1584 CE - Publication of Discovery of Witchcraft by the skeptic Reginald Scot, who argued witches might not exist after all.

1589 CE - Third Chelmsford Witch Trials.

1589 CE - King of Denmark, decreed any leader of a Roma band (Gypsies) found on Danish soil was to be sentenced to death.

1589 CE - Fourteen convicted witches at Tours to King Henry III.

1590 CE - William V begins witch-hunt in Bavaria.

1590 CE - The North Berwick witch trials began when an alleged coven of witches was exposed in 1590-91, resulting in Scotland's most celebrated witch trials and executions. King James VI (who became James I of England), a devout believer in witches, even took part in the proceedings. The torture applied to the victims was among the most brutal in Scotland's entire history of witchcraft prosecution.

1592 CE - Father Cornelius Loos writes of those arrested and accused of witchcraft:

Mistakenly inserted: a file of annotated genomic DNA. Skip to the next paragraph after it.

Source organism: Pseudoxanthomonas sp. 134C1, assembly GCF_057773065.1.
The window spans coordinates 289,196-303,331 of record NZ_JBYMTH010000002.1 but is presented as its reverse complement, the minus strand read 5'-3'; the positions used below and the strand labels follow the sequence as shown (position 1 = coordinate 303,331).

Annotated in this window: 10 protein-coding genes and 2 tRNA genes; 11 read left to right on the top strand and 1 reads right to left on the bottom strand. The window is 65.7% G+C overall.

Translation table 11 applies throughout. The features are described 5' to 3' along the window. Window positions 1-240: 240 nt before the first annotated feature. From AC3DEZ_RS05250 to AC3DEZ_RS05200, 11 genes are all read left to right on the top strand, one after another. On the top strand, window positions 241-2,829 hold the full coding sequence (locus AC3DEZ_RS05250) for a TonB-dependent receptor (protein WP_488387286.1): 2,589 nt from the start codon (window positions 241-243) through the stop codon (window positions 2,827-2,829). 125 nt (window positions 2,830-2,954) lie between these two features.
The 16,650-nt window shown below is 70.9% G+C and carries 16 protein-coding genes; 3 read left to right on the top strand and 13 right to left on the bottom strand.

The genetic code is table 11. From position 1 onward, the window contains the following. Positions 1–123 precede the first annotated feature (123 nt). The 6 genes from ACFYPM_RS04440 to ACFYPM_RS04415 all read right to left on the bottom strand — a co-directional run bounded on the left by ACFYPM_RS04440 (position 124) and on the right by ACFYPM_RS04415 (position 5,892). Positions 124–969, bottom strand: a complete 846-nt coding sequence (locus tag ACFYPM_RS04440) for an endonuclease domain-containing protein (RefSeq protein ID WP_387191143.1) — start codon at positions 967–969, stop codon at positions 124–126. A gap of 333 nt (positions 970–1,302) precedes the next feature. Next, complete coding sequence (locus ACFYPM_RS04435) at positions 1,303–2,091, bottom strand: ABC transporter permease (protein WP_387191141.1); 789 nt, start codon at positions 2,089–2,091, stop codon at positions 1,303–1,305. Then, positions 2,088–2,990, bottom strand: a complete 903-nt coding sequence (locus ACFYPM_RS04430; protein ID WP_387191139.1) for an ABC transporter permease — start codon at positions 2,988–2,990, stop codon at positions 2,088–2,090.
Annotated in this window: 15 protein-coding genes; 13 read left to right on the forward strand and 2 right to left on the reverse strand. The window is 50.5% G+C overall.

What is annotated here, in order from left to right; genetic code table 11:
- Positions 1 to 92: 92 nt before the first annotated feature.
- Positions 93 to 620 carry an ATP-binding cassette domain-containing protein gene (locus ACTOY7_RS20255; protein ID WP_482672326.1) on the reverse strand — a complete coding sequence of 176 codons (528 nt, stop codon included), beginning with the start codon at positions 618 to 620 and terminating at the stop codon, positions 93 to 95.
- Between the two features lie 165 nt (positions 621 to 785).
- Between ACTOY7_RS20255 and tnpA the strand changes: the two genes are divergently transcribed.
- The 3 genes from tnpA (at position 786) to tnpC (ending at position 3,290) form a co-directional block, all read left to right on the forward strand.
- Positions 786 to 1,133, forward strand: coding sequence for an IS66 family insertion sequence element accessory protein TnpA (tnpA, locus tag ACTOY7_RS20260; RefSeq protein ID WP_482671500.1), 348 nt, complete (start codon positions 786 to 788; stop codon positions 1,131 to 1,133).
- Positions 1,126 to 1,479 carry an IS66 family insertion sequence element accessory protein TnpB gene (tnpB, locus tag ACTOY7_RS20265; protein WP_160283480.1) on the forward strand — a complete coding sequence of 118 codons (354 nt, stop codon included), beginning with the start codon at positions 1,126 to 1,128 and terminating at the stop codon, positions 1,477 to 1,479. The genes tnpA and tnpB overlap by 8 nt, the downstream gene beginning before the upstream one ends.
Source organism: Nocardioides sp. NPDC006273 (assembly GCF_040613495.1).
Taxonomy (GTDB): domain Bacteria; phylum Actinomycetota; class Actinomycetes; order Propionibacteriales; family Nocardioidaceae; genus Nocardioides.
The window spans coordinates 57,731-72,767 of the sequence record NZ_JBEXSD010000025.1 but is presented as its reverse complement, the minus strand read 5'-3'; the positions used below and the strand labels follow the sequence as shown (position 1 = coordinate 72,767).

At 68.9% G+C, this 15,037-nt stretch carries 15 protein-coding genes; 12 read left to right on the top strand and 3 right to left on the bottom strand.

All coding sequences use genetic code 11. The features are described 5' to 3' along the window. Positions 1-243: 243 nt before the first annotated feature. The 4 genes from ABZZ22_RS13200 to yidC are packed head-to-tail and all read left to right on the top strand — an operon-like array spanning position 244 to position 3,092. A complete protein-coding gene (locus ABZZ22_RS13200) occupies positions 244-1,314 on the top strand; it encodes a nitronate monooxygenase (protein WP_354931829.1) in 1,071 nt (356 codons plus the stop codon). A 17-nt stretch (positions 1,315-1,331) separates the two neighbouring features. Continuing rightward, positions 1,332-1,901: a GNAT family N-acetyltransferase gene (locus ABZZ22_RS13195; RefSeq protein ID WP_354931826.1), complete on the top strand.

Wretched creatures are compelled by the severity of the torture to confess things they have never done... and so by the cruel butchery innocent lives are taken; and, by a new alchemy, gold and silver are coined from human blood.

1592 CE - Pope Clement VIII wrote,"All the world suffers from the usury of the Jews, their monopolies and deceit. They have brought many unfortunate peoples into a state of poverty, especially farmers, working-class people, and the very poor."

1593 CE - Warboys witches of Huntingdon put on trial.

1596 CE - Ukranian Catholic Church forms when Ukranian subjects of the king of Poland are reunited with Rome, at the Union of Brest-Litovsk. Several million Ukrainian and Byelorussian Orthodox Christians, living under Polish rule, leave the Russian Orthodox Church and recognize the Pope of Rome (without giving up their Byzantine liturgy and customs). This was the beginning of what is variously known as the Uniate, Eastern Rite Catholic, or Greek Catholic Church.

1597 CE - Publication of Demonology by James VI of Scotland (later James I of England).

1597 CE - Case of the Burton Boy (Thomas Darling) in Staffordshire.

1600 CE